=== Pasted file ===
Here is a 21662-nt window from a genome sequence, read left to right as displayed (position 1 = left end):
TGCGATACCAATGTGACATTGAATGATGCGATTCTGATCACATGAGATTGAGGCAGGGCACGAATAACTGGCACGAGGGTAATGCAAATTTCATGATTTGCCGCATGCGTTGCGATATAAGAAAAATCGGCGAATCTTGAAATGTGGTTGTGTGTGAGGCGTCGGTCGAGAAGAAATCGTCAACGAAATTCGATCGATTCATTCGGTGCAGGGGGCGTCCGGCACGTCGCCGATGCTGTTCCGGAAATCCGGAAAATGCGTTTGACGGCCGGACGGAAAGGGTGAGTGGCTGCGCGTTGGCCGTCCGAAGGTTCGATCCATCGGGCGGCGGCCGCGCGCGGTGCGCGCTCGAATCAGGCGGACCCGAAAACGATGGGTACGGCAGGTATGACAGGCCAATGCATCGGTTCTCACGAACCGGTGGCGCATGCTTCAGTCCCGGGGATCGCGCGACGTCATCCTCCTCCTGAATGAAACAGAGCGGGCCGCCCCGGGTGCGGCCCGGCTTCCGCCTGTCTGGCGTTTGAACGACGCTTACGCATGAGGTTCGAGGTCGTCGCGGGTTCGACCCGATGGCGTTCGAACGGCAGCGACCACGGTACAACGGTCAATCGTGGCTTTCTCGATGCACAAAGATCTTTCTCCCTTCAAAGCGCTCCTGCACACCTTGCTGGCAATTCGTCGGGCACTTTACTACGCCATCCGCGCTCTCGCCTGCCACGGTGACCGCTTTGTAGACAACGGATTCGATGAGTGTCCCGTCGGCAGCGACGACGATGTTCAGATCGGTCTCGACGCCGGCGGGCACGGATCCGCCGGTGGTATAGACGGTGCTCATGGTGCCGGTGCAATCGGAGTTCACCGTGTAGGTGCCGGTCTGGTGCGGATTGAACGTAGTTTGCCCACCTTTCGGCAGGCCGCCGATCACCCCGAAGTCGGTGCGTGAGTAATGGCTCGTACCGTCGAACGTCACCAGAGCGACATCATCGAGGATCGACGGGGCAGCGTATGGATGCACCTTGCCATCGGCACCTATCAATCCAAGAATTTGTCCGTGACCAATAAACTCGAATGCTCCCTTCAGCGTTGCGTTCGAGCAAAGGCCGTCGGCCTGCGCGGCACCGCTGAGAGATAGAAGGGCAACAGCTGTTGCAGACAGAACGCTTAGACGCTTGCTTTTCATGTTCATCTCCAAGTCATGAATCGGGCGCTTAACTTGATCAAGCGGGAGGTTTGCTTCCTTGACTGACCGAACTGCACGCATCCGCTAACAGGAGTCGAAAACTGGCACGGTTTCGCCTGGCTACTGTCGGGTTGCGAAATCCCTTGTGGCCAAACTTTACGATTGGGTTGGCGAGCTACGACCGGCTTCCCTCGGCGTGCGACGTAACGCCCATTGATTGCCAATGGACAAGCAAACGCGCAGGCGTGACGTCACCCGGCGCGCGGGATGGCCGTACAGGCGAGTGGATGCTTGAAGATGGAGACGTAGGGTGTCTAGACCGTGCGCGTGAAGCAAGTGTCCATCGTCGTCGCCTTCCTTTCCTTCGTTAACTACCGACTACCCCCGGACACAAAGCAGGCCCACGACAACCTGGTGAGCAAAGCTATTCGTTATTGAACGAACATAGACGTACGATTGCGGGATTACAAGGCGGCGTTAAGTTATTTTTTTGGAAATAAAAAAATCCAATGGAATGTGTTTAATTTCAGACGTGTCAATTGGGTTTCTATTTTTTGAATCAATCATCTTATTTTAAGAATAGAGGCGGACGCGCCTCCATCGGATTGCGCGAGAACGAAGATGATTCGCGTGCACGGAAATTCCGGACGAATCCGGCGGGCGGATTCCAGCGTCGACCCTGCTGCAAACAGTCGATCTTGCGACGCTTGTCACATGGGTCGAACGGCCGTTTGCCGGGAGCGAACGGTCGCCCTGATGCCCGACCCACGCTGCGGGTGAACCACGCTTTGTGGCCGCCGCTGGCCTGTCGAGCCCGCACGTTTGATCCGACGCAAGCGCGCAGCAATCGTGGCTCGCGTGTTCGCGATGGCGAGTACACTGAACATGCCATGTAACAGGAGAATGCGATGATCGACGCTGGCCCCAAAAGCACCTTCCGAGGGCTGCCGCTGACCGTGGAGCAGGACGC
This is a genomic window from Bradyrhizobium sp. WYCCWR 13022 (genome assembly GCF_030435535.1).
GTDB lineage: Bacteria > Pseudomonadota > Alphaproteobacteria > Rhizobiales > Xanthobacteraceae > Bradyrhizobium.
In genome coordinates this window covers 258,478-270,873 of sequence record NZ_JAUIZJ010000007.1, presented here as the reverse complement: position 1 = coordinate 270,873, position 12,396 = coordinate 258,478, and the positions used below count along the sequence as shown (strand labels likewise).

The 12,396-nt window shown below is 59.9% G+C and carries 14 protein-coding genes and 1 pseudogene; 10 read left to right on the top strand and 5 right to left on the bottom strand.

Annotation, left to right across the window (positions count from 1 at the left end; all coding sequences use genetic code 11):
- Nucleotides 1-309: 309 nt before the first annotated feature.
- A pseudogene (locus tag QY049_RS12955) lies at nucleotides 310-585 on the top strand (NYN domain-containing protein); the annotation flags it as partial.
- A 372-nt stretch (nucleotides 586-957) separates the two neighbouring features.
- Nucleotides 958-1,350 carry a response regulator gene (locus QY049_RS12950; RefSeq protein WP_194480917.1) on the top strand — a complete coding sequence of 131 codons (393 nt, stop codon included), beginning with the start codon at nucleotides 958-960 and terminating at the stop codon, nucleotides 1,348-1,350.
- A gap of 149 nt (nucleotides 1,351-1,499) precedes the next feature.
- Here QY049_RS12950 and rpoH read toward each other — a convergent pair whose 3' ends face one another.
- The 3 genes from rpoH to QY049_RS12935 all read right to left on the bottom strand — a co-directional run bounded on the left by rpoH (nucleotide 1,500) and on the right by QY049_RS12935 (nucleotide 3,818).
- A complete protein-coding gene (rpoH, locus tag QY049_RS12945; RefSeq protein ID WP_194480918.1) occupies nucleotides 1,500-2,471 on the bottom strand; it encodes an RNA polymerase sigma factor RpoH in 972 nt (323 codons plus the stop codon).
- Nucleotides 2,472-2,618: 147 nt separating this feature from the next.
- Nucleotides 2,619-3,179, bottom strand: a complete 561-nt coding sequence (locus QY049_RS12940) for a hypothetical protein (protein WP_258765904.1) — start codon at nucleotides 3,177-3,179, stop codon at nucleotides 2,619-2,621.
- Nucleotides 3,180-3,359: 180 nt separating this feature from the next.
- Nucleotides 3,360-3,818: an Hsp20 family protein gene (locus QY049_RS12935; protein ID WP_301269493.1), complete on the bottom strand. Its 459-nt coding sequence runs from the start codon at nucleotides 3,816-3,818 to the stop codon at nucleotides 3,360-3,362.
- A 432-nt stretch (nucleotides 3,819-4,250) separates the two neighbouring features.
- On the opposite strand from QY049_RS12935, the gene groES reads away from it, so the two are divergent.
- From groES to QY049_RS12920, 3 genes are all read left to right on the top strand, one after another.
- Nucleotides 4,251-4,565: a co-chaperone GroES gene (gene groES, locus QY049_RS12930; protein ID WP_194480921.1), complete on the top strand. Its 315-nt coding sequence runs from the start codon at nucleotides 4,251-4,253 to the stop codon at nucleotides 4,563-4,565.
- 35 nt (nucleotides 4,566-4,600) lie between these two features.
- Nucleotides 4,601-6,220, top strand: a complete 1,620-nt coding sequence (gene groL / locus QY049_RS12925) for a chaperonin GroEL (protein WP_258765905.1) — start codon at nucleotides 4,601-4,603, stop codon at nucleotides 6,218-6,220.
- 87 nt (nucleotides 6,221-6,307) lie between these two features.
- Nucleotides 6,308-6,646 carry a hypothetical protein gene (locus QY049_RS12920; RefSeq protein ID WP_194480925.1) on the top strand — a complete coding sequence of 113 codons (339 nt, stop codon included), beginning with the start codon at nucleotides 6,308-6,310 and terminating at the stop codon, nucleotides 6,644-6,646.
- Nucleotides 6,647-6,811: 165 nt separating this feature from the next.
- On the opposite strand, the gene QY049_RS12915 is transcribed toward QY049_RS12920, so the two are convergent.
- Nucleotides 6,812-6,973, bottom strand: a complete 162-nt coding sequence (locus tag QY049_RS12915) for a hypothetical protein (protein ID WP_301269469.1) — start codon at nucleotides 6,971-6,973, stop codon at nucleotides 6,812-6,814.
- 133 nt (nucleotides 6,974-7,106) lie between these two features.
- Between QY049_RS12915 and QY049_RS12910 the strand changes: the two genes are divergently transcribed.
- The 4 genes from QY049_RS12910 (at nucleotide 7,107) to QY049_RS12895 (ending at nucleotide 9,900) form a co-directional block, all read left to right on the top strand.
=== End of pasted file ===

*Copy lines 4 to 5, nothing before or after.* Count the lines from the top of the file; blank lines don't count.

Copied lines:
GTDB lineage: Bacteria > Pseudomonadota > Alphaproteobacteria > Rhizobiales > Xanthobacteraceae > Bradyrhizobium.
In genome coordinates this window covers 258,478-270,873 of sequence record NZ_JAUIZJ010000007.1, presented here as the reverse complement: position 1 = coordinate 270,873, position 12,396 = coordinate 258,478, and the positions used below count along the sequence as shown (strand labels likewise).